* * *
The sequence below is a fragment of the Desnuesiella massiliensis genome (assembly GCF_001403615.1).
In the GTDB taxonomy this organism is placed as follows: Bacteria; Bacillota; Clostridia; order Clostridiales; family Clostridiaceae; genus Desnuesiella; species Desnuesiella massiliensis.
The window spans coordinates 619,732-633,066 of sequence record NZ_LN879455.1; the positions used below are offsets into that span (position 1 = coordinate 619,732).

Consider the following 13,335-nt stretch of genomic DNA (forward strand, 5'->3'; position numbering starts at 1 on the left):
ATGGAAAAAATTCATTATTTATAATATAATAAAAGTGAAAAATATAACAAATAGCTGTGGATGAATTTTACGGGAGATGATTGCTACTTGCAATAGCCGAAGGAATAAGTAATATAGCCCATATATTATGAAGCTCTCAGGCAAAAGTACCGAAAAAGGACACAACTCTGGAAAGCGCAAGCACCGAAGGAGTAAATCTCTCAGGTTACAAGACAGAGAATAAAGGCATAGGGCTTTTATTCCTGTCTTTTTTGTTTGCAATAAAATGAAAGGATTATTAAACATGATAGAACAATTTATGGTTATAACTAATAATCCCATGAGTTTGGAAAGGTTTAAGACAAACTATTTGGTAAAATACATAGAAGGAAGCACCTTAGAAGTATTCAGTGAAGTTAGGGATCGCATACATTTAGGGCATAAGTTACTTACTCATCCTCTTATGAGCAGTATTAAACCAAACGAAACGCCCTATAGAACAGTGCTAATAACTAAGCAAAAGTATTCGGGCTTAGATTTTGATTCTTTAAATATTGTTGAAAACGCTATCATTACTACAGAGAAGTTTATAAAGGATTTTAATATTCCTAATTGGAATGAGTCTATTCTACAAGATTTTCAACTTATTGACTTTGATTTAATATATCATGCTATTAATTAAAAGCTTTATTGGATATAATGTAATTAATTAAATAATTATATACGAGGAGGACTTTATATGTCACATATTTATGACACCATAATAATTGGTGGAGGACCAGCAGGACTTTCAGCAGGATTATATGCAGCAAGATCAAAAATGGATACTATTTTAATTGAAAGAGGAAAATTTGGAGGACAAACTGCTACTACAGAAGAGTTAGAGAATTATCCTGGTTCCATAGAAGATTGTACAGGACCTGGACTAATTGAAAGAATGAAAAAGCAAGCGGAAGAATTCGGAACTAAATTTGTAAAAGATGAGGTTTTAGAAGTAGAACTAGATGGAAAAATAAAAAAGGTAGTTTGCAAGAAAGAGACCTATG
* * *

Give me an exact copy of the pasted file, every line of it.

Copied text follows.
The sequence below is a fragment of the Desnuesiella massiliensis genome (assembly GCF_001403615.1).
In the GTDB taxonomy this organism is placed as follows: Bacteria; Bacillota; Clostridia; order Clostridiales; family Clostridiaceae; genus Desnuesiella; species Desnuesiella massiliensis.
The window spans coordinates 619,732-633,066 of sequence record NZ_LN879455.1; the positions used below are offsets into that span (position 1 = coordinate 619,732).

Consider the following 13,335-nt stretch of genomic DNA (forward strand, 5'->3'; position numbering starts at 1 on the left):
ATGGAAAAAATTCATTATTTATAATATAATAAAAGTGAAAAATATAACAAATAGCTGTGGATGAATTTTACGGGAGATGATTGCTACTTGCAATAGCCGAAGGAATAAGTAATATAGCCCATATATTATGAAGCTCTCAGGCAAAAGTACCGAAAAAGGACACAACTCTGGAAAGCGCAAGCACCGAAGGAGTAAATCTCTCAGGTTACAAGACAGAGAATAAAGGCATAGGGCTTTTATTCCTGTCTTTTTTGTTTGCAATAAAATGAAAGGATTATTAAACATGATAGAACAATTTATGGTTATAACTAATAATCCCATGAGTTTGGAAAGGTTTAAGACAAACTATTTGGTAAAATACATAGAAGGAAGCACCTTAGAAGTATTCAGTGAAGTTAGGGATCGCATACATTTAGGGCATAAGTTACTTACTCATCCTCTTATGAGCAGTATTAAACCAAACGAAACGCCCTATAGAACAGTGCTAATAACTAAGCAAAAGTATTCGGGCTTAGATTTTGATTCTTTAAATATTGTTGAAAACGCTATCATTACTACAGAGAAGTTTATAAAGGATTTTAATATTCCTAATTGGAATGAGTCTATTCTACAAGATTTTCAACTTATTGACTTTGATTTAATATATCATGCTATTAATTAAAAGCTTTATTGGATATAATGTAATTAATTAAATAATTATATACGAGGAGGACTTTATATGTCACATATTTATGACACCATAATAATTGGTGGAGGACCAGCAGGACTTTCAGCAGGATTATATGCAGCAAGATCAAAAATGGATACTATTTTAATTGAAAGAGGAAAATTTGGAGGACAAACTGCTACTACAGAAGAGTTAGAGAATTATCCTGGTTCCATAGAAGATTGTACAGGACCTGGACTAATTGAAAGAATGAAAAAGCAAGCGGAAGAATTCGGAACTAAATTTGTAAAAGATGAGGTTTTAGAAGTAGAACTAGATGGAAAAATAAAAAAGGTAGTTTGCAAGAAAGAGACCTATG